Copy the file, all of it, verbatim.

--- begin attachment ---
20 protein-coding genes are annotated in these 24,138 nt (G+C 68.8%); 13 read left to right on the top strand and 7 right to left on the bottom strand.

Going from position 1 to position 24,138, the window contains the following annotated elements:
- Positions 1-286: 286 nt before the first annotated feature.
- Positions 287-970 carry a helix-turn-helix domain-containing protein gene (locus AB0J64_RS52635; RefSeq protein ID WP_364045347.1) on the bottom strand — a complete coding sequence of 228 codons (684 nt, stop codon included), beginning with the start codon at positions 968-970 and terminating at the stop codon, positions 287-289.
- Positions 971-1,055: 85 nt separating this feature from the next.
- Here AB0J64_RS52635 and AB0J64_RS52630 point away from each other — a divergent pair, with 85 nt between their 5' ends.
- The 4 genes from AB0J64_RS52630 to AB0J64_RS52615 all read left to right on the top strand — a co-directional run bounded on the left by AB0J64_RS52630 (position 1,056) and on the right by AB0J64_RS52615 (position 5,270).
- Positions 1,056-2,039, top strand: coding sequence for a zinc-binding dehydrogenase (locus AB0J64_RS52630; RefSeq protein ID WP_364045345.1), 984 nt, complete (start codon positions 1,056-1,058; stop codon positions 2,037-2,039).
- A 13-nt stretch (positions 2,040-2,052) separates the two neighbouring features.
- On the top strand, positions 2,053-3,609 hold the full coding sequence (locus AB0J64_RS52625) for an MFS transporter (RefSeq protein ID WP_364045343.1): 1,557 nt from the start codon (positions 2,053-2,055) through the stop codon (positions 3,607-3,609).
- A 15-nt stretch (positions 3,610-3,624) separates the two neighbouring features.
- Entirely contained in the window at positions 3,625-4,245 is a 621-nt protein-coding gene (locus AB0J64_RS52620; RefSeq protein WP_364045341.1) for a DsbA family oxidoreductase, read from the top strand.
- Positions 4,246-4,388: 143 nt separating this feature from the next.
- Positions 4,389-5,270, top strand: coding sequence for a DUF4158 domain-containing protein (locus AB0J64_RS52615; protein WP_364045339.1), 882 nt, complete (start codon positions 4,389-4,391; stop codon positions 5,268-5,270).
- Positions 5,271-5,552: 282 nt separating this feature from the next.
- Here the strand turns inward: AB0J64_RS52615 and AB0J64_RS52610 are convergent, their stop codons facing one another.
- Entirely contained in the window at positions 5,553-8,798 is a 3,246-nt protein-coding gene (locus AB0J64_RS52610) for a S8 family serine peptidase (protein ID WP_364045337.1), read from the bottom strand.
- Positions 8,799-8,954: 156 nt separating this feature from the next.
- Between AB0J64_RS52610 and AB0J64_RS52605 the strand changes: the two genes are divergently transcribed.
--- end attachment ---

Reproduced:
20 protein-coding genes are annotated in these 24,138 nt (G+C 68.8%); 13 read left to right on the top strand and 7 right to left on the bottom strand.

Going from position 1 to position 24,138, the window contains the following annotated elements:
- Positions 1-286: 286 nt before the first annotated feature.
- Positions 287-970 carry a helix-turn-helix domain-containing protein gene (locus AB0J64_RS52635; RefSeq protein ID WP_364045347.1) on the bottom strand — a complete coding sequence of 228 codons (684 nt, stop codon included), beginning with the start codon at positions 968-970 and terminating at the stop codon, positions 287-289.
- Positions 971-1,055: 85 nt separating this feature from the next.
- Here AB0J64_RS52635 and AB0J64_RS52630 point away from each other — a divergent pair, with 85 nt between their 5' ends.
- The 4 genes from AB0J64_RS52630 to AB0J64_RS52615 all read left to right on the top strand — a co-directional run bounded on the left by AB0J64_RS52630 (position 1,056) and on the right by AB0J64_RS52615 (position 5,270).
- Positions 1,056-2,039, top strand: coding sequence for a zinc-binding dehydrogenase (locus AB0J64_RS52630; RefSeq protein ID WP_364045345.1), 984 nt, complete (start codon positions 1,056-1,058; stop codon positions 2,037-2,039).
- A 13-nt stretch (positions 2,040-2,052) separates the two neighbouring features.
- On the top strand, positions 2,053-3,609 hold the full coding sequence (locus AB0J64_RS52625) for an MFS transporter (RefSeq protein ID WP_364045343.1): 1,557 nt from the start codon (positions 2,053-2,055) through the stop codon (positions 3,607-3,609).
- A 15-nt stretch (positions 3,610-3,624) separates the two neighbouring features.
- Entirely contained in the window at positions 3,625-4,245 is a 621-nt protein-coding gene (locus AB0J64_RS52620; RefSeq protein WP_364045341.1) for a DsbA family oxidoreductase, read from the top strand.
- Positions 4,246-4,388: 143 nt separating this feature from the next.
- Positions 4,389-5,270, top strand: coding sequence for a DUF4158 domain-containing protein (locus AB0J64_RS52615; protein WP_364045339.1), 882 nt, complete (start codon positions 4,389-4,391; stop codon positions 5,268-5,270).
- Positions 5,271-5,552: 282 nt separating this feature from the next.
- Here the strand turns inward: AB0J64_RS52615 and AB0J64_RS52610 are convergent, their stop codons facing one another.
- Entirely contained in the window at positions 5,553-8,798 is a 3,246-nt protein-coding gene (locus AB0J64_RS52610) for a S8 family serine peptidase (protein ID WP_364045337.1), read from the bottom strand.
- Positions 8,799-8,954: 156 nt separating this feature from the next.
- Between AB0J64_RS52610 and AB0J64_RS52605 the strand changes: the two genes are divergently transcribed.